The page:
Direct Rollover or Indirect Rollover: Important 401k Rollover Info
Direct IRA Rollovers Can Save You Time and Tax Hassles
- When you move money from a 401k to an IRA or another 401k, you have a choice about whether you do an indirect rollover or a direct rollover.
- In a direct rollover, the money is transferred straight from one account to another. In an indirect rollover, you get a check from your 401k and have 60 days to deposit the money in a different retirement account.
- A direct rollover triggers no taxes. An indirect rollover has tax consequences.
Introduction: Direct Rollover Or Indirect Rollover
When people leave a job or retire, they often do an IRA rollover. That means they move their money from their 401k into an IRA at a bank or brokerage. Your 401k plan administrator will give you a choice about how to move the money. You can move it in a direct rollover or an indirect rollover.
The money in your 401k is tax-deferred. That means you don't pay taxes on it until you take it out. If you take it out before age 59 1/2, you will also likely owe a 10% tax penalty.
To avoid paying taxes or the penalty, you should ask for a direct rollover.
If you ask for an indirect rollover, you get the check yourself and taxes are withheld. You can use money in your account for 60 days before you deposit it into another tax-deferred account. You'll have to report the move on your taxes.
But if you don't follow the rollover rules on an indirect rollover, it becomes a partial or entire cash out of your account, and you will owe taxes and a penalty on the money.
Cashing out any portion of your retirement account is usually not a good idea. You'll also be robbing your future self of the money you need to retire.
In this article, we'll cover the information you need to do a direct or indirect rollover successfully.
Direct Rollovers are simple. You ask your 401 plan administrator to make the payment directly to another retirement plan or to an IRA. Your plan administrator is usually someone who works in human relations at your company. The administrator could also give you a check made payable to your new account, which you give to your new plan's administrator or deposit in your IRA. You won't owe taxes in either case.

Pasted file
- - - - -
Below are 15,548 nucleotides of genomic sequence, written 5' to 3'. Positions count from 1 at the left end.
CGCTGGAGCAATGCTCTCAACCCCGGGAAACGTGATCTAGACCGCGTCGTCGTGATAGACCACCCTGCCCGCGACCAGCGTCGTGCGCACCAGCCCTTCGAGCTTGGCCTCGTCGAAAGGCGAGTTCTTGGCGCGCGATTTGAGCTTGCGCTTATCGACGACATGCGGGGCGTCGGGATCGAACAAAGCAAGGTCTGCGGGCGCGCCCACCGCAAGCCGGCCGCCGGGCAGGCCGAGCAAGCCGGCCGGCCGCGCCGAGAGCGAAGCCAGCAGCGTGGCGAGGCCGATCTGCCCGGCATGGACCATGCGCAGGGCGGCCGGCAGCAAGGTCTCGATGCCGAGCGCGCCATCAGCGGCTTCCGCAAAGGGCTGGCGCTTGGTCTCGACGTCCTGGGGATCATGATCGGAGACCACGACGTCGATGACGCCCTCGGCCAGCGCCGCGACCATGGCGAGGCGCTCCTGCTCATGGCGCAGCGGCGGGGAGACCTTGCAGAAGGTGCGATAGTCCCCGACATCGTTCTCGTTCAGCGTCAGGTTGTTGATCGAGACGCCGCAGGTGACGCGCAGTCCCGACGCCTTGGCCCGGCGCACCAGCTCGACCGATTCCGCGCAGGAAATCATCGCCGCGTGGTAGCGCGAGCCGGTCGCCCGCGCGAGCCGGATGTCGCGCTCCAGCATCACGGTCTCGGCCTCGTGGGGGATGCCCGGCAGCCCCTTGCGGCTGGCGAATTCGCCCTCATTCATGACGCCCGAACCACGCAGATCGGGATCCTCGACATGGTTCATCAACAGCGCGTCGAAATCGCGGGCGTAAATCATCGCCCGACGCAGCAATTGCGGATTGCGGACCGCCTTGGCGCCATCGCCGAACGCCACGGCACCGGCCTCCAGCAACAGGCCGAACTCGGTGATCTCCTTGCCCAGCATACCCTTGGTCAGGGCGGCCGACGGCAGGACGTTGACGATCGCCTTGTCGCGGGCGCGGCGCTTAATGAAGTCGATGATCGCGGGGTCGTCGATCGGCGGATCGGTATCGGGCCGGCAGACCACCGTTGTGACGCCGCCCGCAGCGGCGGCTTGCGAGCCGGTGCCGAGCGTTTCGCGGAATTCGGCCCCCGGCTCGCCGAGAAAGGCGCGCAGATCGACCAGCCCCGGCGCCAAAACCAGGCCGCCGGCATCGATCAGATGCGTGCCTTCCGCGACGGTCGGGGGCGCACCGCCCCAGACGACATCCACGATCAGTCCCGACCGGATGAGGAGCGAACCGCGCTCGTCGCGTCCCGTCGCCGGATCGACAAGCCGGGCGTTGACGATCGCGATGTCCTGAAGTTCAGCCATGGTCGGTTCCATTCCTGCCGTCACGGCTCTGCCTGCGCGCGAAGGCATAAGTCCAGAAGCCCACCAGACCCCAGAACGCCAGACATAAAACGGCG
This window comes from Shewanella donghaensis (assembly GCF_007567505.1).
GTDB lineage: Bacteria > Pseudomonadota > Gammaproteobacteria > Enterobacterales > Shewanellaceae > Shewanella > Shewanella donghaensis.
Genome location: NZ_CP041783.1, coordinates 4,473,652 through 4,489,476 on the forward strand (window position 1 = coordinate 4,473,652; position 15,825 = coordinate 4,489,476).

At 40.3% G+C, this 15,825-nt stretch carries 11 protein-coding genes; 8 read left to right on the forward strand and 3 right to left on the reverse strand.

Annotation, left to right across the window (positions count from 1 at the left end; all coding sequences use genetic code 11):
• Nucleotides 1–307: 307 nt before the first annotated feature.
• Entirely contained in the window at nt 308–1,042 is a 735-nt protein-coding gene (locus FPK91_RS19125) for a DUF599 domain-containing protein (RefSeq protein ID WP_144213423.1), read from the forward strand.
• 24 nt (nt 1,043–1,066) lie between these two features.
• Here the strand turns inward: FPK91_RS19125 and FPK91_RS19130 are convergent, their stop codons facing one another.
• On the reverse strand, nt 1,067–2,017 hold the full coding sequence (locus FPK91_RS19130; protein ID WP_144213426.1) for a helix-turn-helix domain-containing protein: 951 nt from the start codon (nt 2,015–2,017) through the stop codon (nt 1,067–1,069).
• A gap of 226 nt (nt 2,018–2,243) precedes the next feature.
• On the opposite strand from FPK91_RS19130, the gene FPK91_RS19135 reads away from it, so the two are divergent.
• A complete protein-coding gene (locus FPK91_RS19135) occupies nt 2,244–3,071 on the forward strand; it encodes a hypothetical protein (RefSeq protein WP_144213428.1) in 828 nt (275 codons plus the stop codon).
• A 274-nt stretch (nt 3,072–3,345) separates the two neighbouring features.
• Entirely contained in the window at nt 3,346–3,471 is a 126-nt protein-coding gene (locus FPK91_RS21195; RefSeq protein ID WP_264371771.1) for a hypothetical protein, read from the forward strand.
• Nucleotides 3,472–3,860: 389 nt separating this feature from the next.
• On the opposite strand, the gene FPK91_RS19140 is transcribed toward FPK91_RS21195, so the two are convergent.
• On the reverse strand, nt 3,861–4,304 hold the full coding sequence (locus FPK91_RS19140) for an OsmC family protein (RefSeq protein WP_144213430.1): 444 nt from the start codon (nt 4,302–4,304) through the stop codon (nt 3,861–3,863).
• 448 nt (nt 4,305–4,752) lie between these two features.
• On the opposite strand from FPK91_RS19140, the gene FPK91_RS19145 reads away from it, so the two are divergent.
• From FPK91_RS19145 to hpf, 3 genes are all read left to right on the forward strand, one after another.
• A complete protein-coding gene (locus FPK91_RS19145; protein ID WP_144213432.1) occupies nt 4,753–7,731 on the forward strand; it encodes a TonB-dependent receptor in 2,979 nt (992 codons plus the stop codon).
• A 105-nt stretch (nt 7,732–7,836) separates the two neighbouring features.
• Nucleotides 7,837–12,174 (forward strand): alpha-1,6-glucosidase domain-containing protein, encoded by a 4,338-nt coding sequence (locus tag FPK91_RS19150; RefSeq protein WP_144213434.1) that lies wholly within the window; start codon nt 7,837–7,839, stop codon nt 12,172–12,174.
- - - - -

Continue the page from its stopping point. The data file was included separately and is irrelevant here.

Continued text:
In an indirect rollover, the money from your 401k is paid directly to you. Taxes are withheld from the check. You have control of the money for 60 days.
At the end of the 60 days, you have three choices:
- You can deposit the money into a new 401k or IRA. You will need to report the amount withheld -- say $2,000 -- twice on your tax form, once as income and once as taxes paid. In addition, you will pay a 10% penalty on the total.
- You can deposit the money into a new 401k or IRA and make up the amount withheld with other funds. If $2,000 is withheld from your check for taxes, you can take $2,000 from elsewhere, add it to the total of your check, and deposit. You'll report the $2,000 twice, as a nontaxable rollover and as taxes paid. In that case, you won't owe the 10% penalty.
- You can keep the distribution for more than 60 days -- but in that case, you've cashed out your 401k. That is almost always a mistake. You worked hard to build it up. It's important to keep it growing so that you have enough in retirement.
The Bottom Line
Your 401k money is yours, and it is growing tax-deferred as long as you keep it in your account, or rolling directly from one tax-deferred plan to another. A direct rollover from a 401k to another 401k or an IRA is easy and there are no tax consequences.
Whenever you take money out of the account, there will be taxes to pay. An indirect rollover allows you to take the money out temporarily, for 60 days, and still avoid taxes. But it is complicated and could cost you money if you're not careful to follow the rules.
A direct rollover from a 401k to another 401k or an IRA is easy and there are no tax consequences. An indirect rollover gives you control of your money for 60 days. But is more complicated and could cost you money if you're not careful to follow the rules.